Welcome to St. Gianna Women's Homes

We assist women and their families fleeing domestic violence or who are being coerced into having an abortion. Each family is provided a safe and secure environment to deal with the trauma caused by the abuse, become self-sufficient and learn to develop healthy relationships in the future.

  • Who is St. Gianna?
    Who is St. Gianna?

    St. Gianna Beretta Molla was a modern-day physician and mother who sacrificed her life to save her unborn baby. In 1961, Gianna and her husband Pietro were expecting their fourth child. During her fourth pregnancy, Gianna developed a fibrous tumor on her uterus. Wanting to save the life of her unborn baby at all costs, she chose a more risky procedure, the removal of the fibroma. After the operation, complications continued throughout her pregnancy. Gianna was quite clear about her wishes, expressing to her family, “This time it will be a difficult delivery, and they may have to save one or the other -- I want them to save my baby.” On April 21, 1962, Good Friday of that year, Gianna went to the hospital, where her fourth child, Gianna Emanuela, was successfully delivered via Caesarean section. However, Gianna continued to have severe pain, and died of septic peritonitis one week after the birth. Gianna was beatified by Pope John Paul II on April 24, 1994, and canonized as a saint on May 16, 2004. Her husband Pietro and their last child, Gianna, were present at the canonization ceremony. She is the patron saint of mothers and families.

Our Impact

  • Women Helped Last Year

    35

  • Children Helped Last Year

    44

  • Nights of Housing Last Year

    17992

  • Babies Saved From Abortion Since Opening

    34

Starting a Random Acts Movement #20acts

All it takes is one person to start a movement. And NBC News correspondent Ann Curry proved that statement to be true. After the devastation that took place at Sandy Hook Elementary school in December, Curry posed a simple statement on Twitter that caused a viral movement.

“Imagine if all of us committed to 20 mitzvahs/acts of kindness to honor each child lost in Newtown. I’m in. If you are RT #20acts.”

Since then, people have been tweeting and sharing their random acts of kindness using both the hashtag #20acts and #26acts in memory of those lost. In honor of Random Acts of Kindness Week (February 10-16), take the opportunity to either start performing random acts of kindness or to further develop the routines you already have in place.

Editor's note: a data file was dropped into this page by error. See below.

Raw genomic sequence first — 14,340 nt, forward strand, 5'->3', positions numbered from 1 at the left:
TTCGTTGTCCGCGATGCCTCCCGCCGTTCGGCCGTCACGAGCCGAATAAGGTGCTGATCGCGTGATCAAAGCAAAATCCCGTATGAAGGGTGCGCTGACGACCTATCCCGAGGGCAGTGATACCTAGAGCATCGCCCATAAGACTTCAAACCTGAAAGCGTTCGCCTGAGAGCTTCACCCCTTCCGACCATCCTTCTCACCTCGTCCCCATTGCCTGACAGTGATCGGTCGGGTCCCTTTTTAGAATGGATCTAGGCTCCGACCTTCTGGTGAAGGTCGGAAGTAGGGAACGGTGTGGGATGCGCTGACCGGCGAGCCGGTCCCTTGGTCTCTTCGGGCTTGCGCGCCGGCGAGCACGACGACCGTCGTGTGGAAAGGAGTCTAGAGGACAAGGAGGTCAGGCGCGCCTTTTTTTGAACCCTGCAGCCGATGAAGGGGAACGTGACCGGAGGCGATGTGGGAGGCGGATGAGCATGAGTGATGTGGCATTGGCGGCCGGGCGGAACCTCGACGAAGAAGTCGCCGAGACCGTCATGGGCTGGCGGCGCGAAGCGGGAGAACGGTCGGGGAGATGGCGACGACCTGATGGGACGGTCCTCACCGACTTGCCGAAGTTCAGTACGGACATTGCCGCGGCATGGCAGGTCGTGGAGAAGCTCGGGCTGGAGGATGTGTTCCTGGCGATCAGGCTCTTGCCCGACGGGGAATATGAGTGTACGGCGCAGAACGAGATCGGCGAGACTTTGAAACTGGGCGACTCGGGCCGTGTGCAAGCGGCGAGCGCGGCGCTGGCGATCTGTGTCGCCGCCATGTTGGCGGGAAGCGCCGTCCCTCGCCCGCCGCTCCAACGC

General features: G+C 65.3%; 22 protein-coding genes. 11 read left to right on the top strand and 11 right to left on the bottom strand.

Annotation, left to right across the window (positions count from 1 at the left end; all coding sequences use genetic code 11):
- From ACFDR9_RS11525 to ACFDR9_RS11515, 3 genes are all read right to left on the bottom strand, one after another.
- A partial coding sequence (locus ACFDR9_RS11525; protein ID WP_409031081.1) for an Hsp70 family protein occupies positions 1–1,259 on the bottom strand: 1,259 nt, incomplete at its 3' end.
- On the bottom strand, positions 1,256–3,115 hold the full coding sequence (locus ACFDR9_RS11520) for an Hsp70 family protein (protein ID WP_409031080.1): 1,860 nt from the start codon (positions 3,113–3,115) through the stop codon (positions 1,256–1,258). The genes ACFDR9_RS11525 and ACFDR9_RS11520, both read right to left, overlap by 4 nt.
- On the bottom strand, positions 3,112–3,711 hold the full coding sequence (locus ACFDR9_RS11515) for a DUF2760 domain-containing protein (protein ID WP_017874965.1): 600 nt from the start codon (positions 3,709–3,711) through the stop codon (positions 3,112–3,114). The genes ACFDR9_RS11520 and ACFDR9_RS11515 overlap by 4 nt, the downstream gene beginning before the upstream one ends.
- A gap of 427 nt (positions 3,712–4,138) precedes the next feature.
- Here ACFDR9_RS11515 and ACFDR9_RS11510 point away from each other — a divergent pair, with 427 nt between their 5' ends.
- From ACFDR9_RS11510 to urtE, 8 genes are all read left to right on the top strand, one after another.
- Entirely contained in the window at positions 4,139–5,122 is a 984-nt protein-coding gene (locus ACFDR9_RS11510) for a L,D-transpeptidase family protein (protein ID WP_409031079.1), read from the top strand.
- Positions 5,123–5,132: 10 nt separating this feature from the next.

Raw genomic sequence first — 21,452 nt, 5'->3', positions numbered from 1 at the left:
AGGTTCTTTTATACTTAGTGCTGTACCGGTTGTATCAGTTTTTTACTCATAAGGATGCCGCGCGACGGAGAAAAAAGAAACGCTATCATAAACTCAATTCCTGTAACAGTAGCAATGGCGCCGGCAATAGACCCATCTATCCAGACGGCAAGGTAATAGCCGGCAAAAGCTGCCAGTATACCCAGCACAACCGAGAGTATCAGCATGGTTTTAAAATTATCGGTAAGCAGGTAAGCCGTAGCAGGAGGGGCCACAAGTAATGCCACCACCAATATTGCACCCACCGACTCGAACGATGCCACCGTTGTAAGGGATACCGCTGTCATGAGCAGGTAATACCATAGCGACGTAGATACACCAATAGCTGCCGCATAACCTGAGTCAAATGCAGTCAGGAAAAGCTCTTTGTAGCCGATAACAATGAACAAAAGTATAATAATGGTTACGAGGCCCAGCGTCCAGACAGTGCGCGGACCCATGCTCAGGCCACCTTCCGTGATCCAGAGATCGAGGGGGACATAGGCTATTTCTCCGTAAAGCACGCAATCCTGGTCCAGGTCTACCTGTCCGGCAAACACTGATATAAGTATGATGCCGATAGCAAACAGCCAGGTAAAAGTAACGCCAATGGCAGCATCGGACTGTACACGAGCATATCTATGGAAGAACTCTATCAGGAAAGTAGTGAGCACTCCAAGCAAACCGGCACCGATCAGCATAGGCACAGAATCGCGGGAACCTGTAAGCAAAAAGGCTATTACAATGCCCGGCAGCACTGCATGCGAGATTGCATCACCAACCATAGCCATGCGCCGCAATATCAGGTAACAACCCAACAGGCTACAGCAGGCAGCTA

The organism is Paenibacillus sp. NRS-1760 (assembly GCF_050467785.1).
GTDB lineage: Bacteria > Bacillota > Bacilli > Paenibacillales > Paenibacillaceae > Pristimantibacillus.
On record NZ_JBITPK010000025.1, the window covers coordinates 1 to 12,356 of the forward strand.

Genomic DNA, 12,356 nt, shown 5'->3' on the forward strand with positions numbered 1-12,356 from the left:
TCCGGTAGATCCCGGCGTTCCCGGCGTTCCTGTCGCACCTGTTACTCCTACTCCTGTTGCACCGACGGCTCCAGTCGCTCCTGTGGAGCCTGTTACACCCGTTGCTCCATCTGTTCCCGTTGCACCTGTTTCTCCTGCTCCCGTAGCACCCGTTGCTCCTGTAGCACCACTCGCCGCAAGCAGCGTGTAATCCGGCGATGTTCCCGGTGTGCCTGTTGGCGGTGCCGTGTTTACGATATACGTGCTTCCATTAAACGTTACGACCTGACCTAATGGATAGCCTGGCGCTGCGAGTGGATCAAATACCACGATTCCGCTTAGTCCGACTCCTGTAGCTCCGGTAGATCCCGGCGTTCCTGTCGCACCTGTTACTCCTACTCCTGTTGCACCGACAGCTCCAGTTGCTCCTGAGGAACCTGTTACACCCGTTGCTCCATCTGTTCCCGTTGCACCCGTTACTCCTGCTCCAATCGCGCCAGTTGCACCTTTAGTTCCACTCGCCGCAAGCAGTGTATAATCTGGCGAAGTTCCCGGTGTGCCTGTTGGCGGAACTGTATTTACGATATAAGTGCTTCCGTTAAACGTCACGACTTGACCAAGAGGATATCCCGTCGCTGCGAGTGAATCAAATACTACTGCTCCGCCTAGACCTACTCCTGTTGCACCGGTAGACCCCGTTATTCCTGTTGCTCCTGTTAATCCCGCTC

No-Cost Acts
If you’ve been apprehensive about participating in Random Acts of Kindness Week or #26Acts because you can’t contribute monetarily, have no fear. There are plenty of ways to perform kind acts without breaking the bank. Start with something as simple as smiling at strangers. Although it takes little effort on your part, a simple smile could completely turn around somebody’s day. Take it a step further and strike up a conversation with a stranger.

Also, keep an eye out for situations where you could offer help. It could be as easy as letting a busy person go ahead of you in a long line or offering yard work assistance to a neighbor that needs help. Or, instead of throwing out used items, donate books or clothing to a person or place that needs them. Giving such a small part of your day and efforts will put a smile on your face as well as somebody else’s.

Pay it Forward
If you’ve got a little extra cash burning a hole in your pocket, why not give it to somebody in need? Next time you’re at a restaurant, tip the unsuspecting waiter or waitress more than the recommended amount. Or, go through the drive thru and pay for the people in line behind you. From paying somebody’s parking meter to financing someone’s rent check for the month, your contributions could be the change for an unsuspecting recipient.

Keep It Going
Once you’ve completed random acts of kindness, keep the ball rolling. Simply let the person know that you’re participating and encourage them to perform their own acts of kindness. Now that you’ve started something, continue year-round with a goal. Whether you want to perform one daily or set a number for each month, you’ll feel great knowing that a small act can change a person’s perspective. Whatever the contribution, random acts of kindness are sure to turn around somebody’s day. Even the smallest act can make a huge impact.

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